Hi! I’m Natasha Feldman and I’m a food nerd. I host and produce cooking shows, work as private chef and caterer, read cookbooks as if they were novels before bed, and spend endless hours developing recipes.
Even though my life revolves around food, there are still literally a million things that I don’t know about it. And if I have questions, then I’m guessing all of you, who don’t happen to spend your days obsessing about food, must have questions too.
Each month I’m going to break down a new food topic for you (and for me), checking in with experts and highlighting the basics. These are going to be short and to the point, but if you want to know more, shoot me a DM on Instagram. I’m always available as a friend in food.
Without further ado, I’m excited to go on this journey with you into the mysterious world of: natural wine!
At this point, I think it’s safe to assume we’ve all heard of natural wine. It’s devastatingly cool and heavily featured in the best independent wine shops, restaurants, and magazines. But, if you’re like me (my wine vocabulary ends somewhere between fruit-forward and terroir) then you’re probably left with these two questions — (1) what is natural wine and (2) is it worth the hype? Well, turns out the first question isn’t super easy to answer, but the second one is, and the answer is hell yeah, it’s worth the hype!
What is Natural Wine? Much like when a bag of chips says “natural” in large letters, just seeing “natural” in the context of wine doesn’t guarantee anything. Unlike “organic”, where a grower needs to be certified and comply with stringent USDA requirements to use the term, the term “natural” isn’t regulated. Which is something that really blows my mind.
So, I asked an expert, Isabelle Legeron, the founder of RAW WINE, who explained: “Strictly speaking, natural wine means ‘nothing added and nothing taken away’, i.e. wine made from grapes that are grown organically at the very minimum, and made without additives or processing (like sterile filtration) that strips the wine of its fundamental components. In essence, natural wine is about preserving the living from the farming all the way to your glass.”
Ok, but how do you find a “natural” wine that’s actually legit, when anyone can use the word?
Sam Anderson, the Wine & Beverage Director at Contra Group (who by the way is a freaking wealth of information), suggests a simple and straightforward place to start: the back of the bottle. He recommends looking at the back of the label to see who imported the wine, and even highlights a few trusted names to look out for on your next trip to the Whole Foods wine aisle. “You’ll be in good hands knowing that these importers have done the hard work to source great wine: Louis/Dressner, Jenny & Francois, Zev Rovine Selections, Selection Massale, Fifi’s Imports, Camille Rivière Selections, vom Boden, Wine MC2, Chris Terrell Wines, Goatboy Selections or Scuola di Vino.” I can do that!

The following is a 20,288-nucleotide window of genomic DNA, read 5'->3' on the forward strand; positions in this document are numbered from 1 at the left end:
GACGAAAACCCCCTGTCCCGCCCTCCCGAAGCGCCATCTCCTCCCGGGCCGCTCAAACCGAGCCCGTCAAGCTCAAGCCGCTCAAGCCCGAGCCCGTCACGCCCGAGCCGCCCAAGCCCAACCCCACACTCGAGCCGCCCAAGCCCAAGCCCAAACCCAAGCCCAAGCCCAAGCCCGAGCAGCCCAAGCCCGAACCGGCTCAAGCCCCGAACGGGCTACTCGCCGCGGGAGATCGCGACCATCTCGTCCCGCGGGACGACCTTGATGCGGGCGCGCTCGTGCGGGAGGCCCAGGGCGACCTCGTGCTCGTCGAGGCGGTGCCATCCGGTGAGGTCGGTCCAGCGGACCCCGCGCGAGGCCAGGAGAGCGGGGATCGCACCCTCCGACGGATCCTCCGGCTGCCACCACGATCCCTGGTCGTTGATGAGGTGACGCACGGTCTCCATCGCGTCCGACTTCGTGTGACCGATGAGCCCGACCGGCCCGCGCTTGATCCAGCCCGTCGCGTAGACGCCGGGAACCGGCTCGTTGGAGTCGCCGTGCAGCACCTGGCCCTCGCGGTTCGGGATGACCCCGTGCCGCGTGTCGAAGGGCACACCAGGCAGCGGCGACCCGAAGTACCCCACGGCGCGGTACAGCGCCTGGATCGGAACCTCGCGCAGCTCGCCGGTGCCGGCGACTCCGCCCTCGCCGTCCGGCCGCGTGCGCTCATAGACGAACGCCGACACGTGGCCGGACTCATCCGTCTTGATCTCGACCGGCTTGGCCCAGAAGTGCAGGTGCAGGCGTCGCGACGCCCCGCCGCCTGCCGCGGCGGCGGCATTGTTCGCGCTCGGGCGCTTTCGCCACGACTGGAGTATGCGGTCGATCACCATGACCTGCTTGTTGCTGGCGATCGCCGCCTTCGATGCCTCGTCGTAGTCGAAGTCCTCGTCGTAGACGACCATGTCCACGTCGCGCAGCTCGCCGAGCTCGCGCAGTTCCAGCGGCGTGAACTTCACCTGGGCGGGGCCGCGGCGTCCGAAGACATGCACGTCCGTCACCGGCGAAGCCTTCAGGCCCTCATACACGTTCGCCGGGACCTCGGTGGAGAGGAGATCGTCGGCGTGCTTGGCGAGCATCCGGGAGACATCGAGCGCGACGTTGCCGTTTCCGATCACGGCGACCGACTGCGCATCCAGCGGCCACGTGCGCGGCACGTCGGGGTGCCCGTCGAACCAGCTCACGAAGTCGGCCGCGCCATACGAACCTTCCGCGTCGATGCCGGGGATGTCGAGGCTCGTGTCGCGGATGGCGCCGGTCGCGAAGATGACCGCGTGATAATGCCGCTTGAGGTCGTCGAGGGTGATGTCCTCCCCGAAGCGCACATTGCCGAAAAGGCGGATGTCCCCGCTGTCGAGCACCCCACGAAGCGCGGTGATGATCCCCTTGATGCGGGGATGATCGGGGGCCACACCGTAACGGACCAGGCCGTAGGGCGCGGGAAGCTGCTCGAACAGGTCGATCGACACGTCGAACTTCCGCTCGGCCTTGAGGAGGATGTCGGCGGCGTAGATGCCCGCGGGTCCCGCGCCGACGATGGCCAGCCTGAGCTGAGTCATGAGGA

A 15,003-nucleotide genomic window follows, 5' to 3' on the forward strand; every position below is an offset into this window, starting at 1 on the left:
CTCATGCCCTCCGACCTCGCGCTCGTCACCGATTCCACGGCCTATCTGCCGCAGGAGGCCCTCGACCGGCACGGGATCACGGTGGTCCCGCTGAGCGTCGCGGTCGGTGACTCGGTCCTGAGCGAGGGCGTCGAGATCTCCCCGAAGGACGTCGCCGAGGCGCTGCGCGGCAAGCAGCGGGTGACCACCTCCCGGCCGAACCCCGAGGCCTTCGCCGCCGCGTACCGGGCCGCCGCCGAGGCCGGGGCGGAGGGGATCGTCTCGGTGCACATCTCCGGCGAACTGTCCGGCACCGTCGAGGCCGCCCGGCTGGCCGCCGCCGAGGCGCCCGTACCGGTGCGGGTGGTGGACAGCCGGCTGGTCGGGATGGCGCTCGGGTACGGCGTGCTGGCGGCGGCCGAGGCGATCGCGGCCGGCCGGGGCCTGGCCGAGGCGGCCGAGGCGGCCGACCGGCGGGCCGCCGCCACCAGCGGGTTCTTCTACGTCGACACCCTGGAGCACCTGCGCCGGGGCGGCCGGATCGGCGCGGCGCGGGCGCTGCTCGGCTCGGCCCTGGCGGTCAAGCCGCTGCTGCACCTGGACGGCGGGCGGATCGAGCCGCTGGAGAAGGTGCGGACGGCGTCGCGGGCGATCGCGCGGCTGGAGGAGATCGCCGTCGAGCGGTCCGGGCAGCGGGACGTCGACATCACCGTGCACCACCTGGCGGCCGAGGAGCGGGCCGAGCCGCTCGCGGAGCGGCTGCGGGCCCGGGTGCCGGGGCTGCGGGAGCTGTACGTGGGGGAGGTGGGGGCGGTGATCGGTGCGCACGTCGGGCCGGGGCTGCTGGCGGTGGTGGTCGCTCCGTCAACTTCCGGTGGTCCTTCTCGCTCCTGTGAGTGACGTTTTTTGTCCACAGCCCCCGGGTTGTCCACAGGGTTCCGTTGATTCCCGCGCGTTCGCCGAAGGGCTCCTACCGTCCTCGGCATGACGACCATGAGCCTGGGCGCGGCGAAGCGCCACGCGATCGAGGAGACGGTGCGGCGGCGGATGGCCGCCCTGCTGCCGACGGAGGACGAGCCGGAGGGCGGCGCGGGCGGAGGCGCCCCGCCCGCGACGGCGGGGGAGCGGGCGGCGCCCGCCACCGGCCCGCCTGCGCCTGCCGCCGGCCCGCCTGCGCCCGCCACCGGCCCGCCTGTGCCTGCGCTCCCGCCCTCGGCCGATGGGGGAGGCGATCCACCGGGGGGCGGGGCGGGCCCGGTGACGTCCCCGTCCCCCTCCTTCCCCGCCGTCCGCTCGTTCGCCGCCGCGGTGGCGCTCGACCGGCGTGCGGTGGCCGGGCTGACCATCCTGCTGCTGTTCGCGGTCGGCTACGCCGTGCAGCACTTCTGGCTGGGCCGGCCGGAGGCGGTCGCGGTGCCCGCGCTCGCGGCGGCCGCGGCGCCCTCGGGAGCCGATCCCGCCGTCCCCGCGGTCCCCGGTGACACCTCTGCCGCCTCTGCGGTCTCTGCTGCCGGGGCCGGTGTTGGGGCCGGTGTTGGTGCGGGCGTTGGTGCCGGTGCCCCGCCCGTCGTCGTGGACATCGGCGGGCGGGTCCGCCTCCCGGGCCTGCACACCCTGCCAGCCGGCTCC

Is It Worth the Hype? Natural wine is a perfect fit for folks that care about whether their food is organic, think about protecting the fragile relationship that we humans have with the earth, and see the beauty of preserving traditional winemaking techniques. Sidenote — I’d like to suggest that hype is a word that we should banish from our vocabulary when we’re talking about practices that are sustainable. Therefore from this day forward I’m going to save the word “hype” for trendy foodstuffs, for example a cronut, or a burger sandwiched between two layers of fried ramen noodles (also what?!?).
Personally, I think the buzz around natural wine is well deserved for one simple reason: it tastes great. There is a rumor out there that natural wine is just the funky orange stuff with weird little floaters (admittedly true for some — they’re alive!), but in reality, you can find a natural wine to fit any palate. I’ve enjoyed natural wines produced everywhere from Upstate N.Y. to Georgia (the COUNTRY), from funky and earthy to elegant and clean, all with their own unique story and flavor.
If you’re #nwc (natural wine curious), here are some bottles and pairings recommended by the best in the business for your first foray into natural wine:
Justin Chearno, Wine Director at The Four Horsemen
“I’d recommend a bottle of Dard and Ribo Crozes Hermitage with a roast chicken.”
Sam Anderson, Wine & Beverage Director at Contra Group
“I think it’s important for newcomers to first experience natural wine as elegant and pristine. So much is made of ‘funky’ natural wines and though those are fun, it can be misleading if one thinks the entire category is that way. So with this in mind, try:
Christian Tschida’s ‘Himmel Auf Erden Weiss’ … which means ‘Heaven on Earth’ in Austrian. This wine is made from Pinot Blanc and it is gorgeously textured with herbal freshness and zip and just a hint of some of those wild aromas that we talk about with natural wine. I would serve this wine with fresh, light seafood crudo with fresh bread and olive oil.”
Isabelle Legeron MW, Founder of RAW WINE
“For people who are new to natural wines, a bottle of orange wine is always a good point of entry. An orange wine is essentially a white wine that looks orange because of skin contact and possesses uncommon notes like curry leaf or citrus peel.
In Georgia, one of the birthplaces of orange wine, they use a lot of walnuts which pair incredibly well with these wines. There’s a traditional dish called Pkhali, which is essentially pureed walnut mixed with beetroot or eggplant, which is a beautiful pairing as it balances out the tannic, bitter notes of an orange wine.”